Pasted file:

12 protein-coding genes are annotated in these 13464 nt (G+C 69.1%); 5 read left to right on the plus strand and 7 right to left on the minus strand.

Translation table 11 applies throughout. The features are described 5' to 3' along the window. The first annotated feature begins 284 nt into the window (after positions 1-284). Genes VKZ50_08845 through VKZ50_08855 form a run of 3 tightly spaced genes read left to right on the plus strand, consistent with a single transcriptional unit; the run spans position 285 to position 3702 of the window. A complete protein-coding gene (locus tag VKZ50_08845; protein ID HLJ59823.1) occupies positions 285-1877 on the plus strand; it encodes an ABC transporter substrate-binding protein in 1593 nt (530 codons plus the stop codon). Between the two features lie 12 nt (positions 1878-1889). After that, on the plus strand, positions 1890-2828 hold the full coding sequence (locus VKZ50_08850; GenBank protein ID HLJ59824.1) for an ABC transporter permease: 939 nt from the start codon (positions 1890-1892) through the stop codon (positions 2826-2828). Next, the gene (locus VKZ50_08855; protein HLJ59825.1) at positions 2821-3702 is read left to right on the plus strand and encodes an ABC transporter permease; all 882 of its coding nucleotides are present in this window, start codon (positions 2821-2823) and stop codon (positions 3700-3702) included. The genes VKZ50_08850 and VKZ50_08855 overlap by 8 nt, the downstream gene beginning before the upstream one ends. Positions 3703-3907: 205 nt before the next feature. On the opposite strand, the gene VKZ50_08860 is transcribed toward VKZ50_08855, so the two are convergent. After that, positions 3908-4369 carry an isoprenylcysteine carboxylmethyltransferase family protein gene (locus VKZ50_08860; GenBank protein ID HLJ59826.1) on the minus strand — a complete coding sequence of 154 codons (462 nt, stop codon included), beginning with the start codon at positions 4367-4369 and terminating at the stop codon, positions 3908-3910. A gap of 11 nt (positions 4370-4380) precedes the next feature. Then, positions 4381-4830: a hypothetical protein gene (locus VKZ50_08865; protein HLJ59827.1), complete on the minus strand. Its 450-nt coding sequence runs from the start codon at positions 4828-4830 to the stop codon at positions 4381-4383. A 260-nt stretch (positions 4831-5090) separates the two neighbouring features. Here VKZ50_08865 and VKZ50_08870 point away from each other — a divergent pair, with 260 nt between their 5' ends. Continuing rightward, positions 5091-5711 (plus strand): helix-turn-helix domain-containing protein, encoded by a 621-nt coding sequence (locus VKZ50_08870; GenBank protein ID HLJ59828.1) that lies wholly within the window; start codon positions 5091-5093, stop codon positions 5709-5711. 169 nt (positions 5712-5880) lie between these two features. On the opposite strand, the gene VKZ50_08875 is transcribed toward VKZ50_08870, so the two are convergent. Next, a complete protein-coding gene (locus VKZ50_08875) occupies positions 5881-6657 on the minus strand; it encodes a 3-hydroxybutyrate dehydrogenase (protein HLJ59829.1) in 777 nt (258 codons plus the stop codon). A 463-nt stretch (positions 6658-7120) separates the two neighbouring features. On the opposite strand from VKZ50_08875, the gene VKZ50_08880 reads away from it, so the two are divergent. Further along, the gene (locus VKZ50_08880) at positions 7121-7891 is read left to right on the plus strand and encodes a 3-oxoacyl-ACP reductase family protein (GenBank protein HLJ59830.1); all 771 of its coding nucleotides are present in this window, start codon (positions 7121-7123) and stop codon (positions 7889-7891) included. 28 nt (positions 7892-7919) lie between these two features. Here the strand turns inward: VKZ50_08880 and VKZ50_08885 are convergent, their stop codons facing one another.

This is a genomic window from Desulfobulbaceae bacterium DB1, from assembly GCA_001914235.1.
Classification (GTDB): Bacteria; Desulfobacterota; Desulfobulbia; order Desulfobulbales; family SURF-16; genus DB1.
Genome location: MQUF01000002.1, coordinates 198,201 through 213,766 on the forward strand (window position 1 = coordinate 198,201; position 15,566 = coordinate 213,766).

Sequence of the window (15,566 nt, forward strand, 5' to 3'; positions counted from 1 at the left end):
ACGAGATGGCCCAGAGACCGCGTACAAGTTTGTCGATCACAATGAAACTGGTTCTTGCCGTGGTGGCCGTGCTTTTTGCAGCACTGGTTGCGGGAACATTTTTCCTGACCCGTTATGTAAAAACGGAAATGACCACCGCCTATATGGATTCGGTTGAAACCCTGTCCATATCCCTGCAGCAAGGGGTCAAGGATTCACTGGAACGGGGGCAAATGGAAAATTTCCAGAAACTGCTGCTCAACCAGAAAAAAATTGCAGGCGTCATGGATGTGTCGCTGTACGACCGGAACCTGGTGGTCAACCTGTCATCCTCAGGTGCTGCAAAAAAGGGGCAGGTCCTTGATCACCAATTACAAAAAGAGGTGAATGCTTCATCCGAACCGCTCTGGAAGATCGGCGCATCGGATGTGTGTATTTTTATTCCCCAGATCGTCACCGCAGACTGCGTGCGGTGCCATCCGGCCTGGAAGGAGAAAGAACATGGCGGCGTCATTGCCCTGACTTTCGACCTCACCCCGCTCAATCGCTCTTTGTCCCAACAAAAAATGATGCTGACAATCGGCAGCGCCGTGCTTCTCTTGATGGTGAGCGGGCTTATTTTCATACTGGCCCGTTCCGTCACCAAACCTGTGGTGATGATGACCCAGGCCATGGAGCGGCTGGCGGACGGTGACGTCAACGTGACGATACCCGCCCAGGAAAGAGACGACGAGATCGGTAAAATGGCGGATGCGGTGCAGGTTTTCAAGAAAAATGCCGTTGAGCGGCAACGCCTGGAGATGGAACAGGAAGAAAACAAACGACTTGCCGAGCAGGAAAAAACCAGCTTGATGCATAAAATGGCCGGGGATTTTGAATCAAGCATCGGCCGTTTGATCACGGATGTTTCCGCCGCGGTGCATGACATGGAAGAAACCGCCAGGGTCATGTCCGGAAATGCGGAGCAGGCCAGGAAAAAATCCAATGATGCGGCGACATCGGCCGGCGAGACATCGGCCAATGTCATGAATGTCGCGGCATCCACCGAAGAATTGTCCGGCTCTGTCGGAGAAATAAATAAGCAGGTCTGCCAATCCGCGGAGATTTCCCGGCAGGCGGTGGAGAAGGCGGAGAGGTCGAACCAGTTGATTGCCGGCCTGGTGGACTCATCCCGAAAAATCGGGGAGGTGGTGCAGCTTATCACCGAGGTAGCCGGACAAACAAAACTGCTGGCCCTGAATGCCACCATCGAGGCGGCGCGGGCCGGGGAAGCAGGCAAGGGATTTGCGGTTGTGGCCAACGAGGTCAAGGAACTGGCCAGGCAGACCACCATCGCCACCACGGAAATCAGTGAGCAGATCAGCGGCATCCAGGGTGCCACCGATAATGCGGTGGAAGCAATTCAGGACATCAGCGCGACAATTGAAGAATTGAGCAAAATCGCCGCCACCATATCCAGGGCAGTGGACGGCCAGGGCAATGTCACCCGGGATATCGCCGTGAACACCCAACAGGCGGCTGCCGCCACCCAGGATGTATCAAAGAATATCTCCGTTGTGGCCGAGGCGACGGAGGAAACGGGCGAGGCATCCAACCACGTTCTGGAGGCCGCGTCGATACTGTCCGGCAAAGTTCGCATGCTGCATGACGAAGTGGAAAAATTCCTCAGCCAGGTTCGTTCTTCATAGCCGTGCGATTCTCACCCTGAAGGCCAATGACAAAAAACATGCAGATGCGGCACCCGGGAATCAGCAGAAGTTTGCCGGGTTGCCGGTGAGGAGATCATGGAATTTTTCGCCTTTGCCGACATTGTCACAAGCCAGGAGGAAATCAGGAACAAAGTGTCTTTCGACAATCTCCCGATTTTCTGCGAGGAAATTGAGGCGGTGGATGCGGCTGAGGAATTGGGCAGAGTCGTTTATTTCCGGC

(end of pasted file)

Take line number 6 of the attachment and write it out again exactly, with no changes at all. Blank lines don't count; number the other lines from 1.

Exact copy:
Sequence of the window (15,566 nt, forward strand, 5' to 3'; positions counted from 1 at the left end):